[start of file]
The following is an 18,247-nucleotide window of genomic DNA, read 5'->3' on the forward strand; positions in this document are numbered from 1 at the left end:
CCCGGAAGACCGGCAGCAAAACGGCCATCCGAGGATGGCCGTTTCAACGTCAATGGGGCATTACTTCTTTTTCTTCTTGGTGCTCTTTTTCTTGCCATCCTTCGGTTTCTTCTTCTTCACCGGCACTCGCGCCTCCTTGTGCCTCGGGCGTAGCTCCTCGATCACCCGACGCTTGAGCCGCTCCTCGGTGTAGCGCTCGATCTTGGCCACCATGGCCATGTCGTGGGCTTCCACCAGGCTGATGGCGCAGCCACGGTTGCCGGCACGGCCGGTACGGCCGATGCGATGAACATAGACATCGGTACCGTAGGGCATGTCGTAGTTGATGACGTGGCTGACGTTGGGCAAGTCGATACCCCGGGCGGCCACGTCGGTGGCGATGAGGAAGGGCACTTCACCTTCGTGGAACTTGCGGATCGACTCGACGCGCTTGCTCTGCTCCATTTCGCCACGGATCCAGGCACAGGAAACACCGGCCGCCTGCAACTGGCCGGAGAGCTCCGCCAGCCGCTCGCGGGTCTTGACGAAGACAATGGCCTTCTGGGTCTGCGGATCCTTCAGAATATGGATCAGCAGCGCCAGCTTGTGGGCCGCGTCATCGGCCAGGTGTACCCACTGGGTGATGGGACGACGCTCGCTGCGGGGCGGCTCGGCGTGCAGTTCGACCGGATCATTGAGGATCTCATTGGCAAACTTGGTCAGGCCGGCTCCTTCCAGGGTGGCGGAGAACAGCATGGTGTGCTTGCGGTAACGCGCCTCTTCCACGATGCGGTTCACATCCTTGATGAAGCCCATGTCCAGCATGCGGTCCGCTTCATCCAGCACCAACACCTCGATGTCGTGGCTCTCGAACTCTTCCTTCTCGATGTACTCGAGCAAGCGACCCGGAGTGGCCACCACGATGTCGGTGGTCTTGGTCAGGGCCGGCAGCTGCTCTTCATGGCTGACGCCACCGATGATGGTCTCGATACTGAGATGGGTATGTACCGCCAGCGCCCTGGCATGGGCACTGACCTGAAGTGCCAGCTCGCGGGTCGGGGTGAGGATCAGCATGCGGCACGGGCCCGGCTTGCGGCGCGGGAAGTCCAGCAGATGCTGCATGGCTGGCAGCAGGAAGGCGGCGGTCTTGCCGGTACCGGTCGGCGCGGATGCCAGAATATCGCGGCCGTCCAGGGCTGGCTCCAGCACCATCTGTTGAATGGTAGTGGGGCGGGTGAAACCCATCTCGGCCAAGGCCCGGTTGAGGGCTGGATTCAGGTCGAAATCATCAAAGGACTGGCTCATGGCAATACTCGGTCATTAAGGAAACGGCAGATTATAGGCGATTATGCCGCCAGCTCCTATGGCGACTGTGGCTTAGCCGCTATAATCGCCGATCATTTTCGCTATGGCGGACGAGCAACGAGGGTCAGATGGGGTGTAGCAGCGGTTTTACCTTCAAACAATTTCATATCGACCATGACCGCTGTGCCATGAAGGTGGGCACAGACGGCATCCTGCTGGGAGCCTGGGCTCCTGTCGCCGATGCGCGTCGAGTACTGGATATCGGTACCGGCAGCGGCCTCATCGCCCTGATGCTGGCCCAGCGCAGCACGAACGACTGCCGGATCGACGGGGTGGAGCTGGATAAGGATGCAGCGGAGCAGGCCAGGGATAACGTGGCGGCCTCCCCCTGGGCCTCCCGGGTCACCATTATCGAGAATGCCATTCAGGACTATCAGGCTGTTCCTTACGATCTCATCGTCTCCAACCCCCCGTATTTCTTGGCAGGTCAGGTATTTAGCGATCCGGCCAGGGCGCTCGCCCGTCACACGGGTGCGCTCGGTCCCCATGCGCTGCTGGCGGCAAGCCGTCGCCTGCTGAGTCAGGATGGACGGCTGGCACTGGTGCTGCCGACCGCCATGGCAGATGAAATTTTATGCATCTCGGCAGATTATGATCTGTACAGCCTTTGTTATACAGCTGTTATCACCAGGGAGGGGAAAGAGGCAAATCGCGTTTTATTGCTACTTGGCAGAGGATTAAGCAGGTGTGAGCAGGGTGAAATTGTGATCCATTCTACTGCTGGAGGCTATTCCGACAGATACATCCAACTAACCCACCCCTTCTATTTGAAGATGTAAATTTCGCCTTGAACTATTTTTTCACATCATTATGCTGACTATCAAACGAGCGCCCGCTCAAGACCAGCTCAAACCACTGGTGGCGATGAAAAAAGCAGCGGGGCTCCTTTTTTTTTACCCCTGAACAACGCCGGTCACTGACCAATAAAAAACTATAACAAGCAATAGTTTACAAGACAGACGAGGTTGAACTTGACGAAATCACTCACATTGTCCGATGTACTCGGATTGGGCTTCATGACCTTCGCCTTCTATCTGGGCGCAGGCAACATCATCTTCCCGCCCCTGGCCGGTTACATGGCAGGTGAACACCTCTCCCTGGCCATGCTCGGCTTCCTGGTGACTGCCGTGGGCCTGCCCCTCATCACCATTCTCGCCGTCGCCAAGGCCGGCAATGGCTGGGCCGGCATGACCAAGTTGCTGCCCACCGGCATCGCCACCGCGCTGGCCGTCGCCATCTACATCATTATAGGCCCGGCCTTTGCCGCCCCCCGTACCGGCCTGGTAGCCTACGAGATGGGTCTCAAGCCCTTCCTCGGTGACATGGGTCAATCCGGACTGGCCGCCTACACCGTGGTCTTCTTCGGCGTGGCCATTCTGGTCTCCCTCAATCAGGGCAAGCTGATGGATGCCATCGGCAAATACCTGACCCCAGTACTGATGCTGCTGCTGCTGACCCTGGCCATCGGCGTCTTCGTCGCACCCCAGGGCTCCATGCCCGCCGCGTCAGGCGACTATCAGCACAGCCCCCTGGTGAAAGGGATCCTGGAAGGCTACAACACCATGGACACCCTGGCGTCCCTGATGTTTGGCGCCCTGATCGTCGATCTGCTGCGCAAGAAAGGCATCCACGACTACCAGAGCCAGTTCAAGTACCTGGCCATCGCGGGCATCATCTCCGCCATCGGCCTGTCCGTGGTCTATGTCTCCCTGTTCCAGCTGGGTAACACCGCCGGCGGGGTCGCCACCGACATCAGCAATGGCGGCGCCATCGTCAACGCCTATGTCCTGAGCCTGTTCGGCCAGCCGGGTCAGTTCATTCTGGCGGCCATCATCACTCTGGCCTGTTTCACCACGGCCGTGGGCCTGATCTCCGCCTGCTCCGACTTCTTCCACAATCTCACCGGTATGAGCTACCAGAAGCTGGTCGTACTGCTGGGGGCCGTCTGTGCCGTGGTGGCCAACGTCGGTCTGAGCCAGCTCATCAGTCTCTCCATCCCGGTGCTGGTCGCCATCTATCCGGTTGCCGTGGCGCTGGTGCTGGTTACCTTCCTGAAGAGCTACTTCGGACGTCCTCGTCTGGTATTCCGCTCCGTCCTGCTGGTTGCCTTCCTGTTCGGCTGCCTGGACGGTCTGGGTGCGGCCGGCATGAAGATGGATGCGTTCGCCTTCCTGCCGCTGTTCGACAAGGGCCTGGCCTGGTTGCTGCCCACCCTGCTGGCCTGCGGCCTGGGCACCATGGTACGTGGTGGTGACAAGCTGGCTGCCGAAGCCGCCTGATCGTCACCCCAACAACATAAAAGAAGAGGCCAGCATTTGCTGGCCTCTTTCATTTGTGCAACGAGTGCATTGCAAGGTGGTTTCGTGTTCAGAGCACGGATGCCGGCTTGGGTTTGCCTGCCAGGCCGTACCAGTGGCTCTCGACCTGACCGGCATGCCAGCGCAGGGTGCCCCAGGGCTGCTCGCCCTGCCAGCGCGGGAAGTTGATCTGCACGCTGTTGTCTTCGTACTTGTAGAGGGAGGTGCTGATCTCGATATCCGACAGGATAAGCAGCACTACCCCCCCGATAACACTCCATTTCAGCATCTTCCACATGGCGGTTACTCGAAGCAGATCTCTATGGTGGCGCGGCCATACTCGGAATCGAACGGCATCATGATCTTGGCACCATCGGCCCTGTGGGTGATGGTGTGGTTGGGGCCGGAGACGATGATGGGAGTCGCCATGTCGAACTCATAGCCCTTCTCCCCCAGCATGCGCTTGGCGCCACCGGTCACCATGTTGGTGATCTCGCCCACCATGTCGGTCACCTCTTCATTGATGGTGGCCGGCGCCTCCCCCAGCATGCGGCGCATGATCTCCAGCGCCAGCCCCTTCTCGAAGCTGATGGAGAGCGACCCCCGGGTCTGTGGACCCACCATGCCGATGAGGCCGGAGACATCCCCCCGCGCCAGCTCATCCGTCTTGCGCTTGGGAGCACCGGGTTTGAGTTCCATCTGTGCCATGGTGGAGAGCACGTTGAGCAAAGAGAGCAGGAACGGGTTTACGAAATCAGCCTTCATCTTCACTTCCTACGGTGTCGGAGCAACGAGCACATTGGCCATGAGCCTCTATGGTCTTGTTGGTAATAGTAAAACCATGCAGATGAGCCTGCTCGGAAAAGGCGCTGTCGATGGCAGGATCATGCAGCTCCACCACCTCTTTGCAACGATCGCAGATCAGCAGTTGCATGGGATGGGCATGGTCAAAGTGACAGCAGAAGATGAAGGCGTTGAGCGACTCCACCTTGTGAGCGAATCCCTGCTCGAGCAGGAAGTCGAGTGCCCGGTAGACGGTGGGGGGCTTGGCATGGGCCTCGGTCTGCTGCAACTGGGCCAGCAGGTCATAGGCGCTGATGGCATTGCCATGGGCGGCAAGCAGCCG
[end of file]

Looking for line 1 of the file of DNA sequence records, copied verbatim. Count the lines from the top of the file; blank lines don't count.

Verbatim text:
The following is an 18,247-nucleotide window of genomic DNA, read 5'->3' on the forward strand; positions in this document are numbered from 1 at the left end: